Outrage as Israel approves first new West Bank settlement in 20 years

On Thursday, Israel approved a new settlement in the West Bank, making it the first new Jewish town since 1993.

A White House official said that President Trump has expressed his concerns regarding settlements and that the existence of settlements is not directly against peace but that it does not help to advance it.

Senior Palestinian official Hanan Ashrawi said the move showed "blatant disregard for Palestinian human rights".

The Palestinian Authority, for its part, continues to call for the establishment of an independent Palestinian state in the Gaza Strip and the West Bank, with East Jerusalem - now occupied by Israel - as its capital.

The settlements are considered illegal under global law, although Israel disputes this.

The settlement is to be built for residents of the Amona enclave that was demolished last month following an Israeli Supreme Court ruling stating it was built on privately owned Palestinian land. Thursday's announcement said the new settlement would be built near the existing settlement of Shilo, which is nearby to the Amona site.

At the cabinet meeting, Netanyahu informed the cabinet that he meant to accommodate President Trump by not approving new settlements and by less expansion of existing settlements.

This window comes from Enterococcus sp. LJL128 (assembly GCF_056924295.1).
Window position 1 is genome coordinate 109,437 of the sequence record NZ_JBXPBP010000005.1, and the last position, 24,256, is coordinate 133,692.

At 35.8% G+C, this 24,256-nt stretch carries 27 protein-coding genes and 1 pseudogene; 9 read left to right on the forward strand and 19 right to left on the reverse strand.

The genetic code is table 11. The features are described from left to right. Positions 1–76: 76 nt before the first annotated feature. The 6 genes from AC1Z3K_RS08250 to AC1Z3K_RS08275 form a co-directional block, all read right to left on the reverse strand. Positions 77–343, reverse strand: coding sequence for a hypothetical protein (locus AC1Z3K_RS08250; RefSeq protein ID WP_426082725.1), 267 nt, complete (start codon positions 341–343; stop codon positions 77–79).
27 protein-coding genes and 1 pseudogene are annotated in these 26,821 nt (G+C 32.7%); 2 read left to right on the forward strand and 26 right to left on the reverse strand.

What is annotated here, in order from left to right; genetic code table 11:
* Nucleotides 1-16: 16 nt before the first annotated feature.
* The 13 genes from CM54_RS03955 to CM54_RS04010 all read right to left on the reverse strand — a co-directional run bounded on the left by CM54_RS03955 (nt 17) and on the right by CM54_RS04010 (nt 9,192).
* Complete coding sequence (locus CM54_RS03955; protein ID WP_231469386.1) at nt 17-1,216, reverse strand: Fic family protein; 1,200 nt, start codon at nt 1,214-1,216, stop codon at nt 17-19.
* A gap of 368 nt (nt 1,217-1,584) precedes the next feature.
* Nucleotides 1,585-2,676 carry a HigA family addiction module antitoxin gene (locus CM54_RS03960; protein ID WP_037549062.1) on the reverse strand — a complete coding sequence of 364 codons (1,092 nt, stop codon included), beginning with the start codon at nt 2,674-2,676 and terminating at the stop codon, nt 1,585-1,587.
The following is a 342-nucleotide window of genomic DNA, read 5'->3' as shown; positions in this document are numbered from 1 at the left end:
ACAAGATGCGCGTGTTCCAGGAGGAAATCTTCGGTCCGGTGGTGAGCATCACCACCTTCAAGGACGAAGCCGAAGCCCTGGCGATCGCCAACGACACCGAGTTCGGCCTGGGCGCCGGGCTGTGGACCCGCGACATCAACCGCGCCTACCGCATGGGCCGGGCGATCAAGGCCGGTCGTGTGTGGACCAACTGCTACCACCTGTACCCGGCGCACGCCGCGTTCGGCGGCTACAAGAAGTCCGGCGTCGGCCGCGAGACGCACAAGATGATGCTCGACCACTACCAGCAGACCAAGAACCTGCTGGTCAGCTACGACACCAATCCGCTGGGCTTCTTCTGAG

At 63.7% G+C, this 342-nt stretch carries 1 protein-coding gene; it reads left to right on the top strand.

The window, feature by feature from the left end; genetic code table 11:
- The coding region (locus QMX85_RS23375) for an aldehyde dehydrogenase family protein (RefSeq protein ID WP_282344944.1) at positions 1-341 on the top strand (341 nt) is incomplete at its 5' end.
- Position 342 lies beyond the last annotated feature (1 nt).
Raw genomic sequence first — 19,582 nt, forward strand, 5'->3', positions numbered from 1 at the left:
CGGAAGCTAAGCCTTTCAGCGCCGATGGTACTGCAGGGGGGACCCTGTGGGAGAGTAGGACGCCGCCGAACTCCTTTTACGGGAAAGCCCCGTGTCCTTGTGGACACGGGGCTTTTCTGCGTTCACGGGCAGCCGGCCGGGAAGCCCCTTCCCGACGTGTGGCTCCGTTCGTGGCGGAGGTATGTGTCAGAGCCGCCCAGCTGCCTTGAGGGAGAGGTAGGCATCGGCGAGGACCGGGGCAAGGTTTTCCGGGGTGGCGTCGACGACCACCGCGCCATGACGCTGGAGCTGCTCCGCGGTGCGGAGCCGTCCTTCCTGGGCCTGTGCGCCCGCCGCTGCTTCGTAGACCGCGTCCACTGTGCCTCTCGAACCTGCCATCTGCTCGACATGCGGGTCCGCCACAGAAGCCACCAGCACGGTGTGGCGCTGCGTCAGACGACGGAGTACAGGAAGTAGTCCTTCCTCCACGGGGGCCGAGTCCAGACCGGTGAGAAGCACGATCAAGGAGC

Trump has signaled a far more sympathetic approach to the settlements, raising hopes in Netanyahu's government that it will be able to step up construction.

In recent years, construction had focused instead on expanding existing settlements.

There was no immediate reaction from US President Donald Trump's administration, which is said to be in discussions with Israel on limiting the construction of settlements on Palestinian land.

It will be used to house some 40 families whose homes were cleared from an unauthorised settlement outpost.

The French Foreign Ministry said Israel's announcements were "extremely worrying", stressing that Paris "firmly condemns these decisions that threaten peace and risk exacerbating tensions on the ground".

Construction in Har Homa neighborhood in East Jerusalem.

The U.N. Security Council adopted a resolution in December that demanded a halt to settlement building after the United States, Israel's ally, abstained from the vote. It also said the government had approved tenders to build 2,000 new apartments from previously approved settlement projects.

As a result, Jewish settlers and their supporters in the right-wing Israeli government are declaring victory, saying it is a historic day for Zionism and the state of Israel.

  • Leroy Wright